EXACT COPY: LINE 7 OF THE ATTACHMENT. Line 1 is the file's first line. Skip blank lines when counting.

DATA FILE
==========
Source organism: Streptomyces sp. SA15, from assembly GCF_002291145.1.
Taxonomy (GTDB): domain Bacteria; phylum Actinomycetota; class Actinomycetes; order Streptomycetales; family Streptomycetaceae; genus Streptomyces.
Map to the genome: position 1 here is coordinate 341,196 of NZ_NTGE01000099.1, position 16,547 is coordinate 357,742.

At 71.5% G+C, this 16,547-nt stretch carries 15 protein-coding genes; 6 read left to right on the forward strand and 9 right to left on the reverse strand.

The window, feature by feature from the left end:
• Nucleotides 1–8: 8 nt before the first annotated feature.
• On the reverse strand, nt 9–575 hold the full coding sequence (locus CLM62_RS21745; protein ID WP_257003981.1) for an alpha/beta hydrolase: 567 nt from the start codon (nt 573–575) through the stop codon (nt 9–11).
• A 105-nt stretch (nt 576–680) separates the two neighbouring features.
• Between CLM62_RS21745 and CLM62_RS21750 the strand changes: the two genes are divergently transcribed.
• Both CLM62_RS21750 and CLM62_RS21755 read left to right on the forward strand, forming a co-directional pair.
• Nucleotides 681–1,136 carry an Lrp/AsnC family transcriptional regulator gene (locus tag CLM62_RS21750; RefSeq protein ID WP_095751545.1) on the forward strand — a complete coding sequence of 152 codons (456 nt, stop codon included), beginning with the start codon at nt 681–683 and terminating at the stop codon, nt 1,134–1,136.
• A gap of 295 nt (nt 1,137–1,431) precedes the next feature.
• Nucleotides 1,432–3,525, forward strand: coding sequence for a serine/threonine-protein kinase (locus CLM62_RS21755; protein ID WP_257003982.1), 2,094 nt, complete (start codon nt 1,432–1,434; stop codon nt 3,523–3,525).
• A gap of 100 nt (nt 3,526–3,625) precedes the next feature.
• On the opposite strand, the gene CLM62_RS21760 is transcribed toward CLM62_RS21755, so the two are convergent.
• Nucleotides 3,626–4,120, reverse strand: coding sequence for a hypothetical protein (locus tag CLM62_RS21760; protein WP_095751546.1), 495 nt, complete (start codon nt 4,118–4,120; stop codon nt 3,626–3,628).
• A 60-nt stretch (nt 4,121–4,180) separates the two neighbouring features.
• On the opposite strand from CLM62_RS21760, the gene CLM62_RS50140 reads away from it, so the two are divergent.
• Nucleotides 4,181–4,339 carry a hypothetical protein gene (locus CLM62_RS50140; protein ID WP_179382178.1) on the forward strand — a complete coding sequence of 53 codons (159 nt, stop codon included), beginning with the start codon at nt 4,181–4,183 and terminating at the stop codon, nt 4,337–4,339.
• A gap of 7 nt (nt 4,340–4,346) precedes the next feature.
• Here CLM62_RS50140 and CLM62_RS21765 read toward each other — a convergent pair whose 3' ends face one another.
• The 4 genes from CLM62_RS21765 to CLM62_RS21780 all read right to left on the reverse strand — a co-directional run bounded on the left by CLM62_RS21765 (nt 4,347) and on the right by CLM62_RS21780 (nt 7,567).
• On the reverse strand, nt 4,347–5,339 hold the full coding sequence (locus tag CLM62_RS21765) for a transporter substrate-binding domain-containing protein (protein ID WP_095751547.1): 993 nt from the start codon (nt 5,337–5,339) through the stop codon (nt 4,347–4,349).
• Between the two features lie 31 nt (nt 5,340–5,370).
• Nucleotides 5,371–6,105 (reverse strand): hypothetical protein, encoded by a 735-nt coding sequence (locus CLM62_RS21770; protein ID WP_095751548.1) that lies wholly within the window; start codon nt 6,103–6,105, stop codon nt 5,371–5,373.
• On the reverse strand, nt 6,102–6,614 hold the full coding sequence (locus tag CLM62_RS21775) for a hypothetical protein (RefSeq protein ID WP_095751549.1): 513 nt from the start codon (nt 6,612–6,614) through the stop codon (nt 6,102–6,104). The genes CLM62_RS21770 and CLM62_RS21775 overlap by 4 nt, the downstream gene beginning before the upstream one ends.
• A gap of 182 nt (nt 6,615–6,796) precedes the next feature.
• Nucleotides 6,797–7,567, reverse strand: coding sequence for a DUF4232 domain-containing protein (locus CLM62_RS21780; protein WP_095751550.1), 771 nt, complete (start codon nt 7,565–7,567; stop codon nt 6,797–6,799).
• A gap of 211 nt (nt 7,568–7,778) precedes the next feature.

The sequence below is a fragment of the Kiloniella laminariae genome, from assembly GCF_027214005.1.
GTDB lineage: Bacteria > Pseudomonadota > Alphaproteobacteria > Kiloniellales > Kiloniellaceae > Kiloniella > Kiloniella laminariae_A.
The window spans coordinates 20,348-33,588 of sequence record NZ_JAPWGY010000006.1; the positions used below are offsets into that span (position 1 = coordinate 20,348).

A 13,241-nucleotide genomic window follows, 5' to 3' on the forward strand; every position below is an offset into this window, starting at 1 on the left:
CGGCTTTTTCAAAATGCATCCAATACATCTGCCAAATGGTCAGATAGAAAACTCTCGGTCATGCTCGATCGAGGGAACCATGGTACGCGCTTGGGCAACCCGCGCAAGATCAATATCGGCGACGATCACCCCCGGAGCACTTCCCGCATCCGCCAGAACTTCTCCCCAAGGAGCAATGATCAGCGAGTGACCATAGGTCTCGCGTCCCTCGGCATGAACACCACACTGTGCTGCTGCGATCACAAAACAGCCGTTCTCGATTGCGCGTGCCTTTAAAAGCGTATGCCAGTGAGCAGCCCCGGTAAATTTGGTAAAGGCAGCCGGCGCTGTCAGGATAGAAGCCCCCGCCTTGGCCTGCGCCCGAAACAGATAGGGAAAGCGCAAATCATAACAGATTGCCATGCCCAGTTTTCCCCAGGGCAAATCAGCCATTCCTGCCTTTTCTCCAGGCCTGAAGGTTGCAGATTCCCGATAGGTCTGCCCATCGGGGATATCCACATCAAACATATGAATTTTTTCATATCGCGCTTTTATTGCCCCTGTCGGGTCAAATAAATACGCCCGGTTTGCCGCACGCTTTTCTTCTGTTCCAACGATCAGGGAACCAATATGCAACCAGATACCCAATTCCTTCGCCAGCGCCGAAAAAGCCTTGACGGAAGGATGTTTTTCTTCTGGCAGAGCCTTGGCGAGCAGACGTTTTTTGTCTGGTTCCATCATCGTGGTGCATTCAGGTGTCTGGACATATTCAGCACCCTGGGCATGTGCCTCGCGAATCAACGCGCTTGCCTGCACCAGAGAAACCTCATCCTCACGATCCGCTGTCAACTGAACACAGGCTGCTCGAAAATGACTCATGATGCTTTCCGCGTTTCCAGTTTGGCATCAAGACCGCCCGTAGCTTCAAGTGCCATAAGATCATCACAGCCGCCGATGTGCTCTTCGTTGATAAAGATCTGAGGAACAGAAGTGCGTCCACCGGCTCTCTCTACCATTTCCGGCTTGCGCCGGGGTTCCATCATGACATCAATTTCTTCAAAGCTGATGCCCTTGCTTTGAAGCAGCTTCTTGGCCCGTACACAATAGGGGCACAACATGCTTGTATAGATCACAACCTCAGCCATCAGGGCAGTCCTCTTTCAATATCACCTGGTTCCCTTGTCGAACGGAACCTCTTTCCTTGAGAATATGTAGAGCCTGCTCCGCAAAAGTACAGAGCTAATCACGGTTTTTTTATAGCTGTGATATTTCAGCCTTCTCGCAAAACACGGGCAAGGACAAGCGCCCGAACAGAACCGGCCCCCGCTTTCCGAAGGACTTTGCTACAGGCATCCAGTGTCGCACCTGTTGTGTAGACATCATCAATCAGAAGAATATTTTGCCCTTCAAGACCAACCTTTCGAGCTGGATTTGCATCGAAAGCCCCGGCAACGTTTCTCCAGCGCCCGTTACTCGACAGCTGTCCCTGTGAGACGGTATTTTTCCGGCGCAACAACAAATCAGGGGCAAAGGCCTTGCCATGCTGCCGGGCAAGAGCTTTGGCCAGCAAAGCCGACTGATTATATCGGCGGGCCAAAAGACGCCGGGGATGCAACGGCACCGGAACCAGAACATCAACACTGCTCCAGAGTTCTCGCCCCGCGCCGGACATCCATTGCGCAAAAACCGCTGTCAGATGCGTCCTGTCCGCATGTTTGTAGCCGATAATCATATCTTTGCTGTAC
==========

• On the reverse strand, nt 9–575 hold the full coding sequence (locus CLM62_RS21745; protein ID WP_257003981.1) for an alpha/beta hydrolase: 567 nt from the start codon (nt 573–575) through the stop codon (nt 9–11).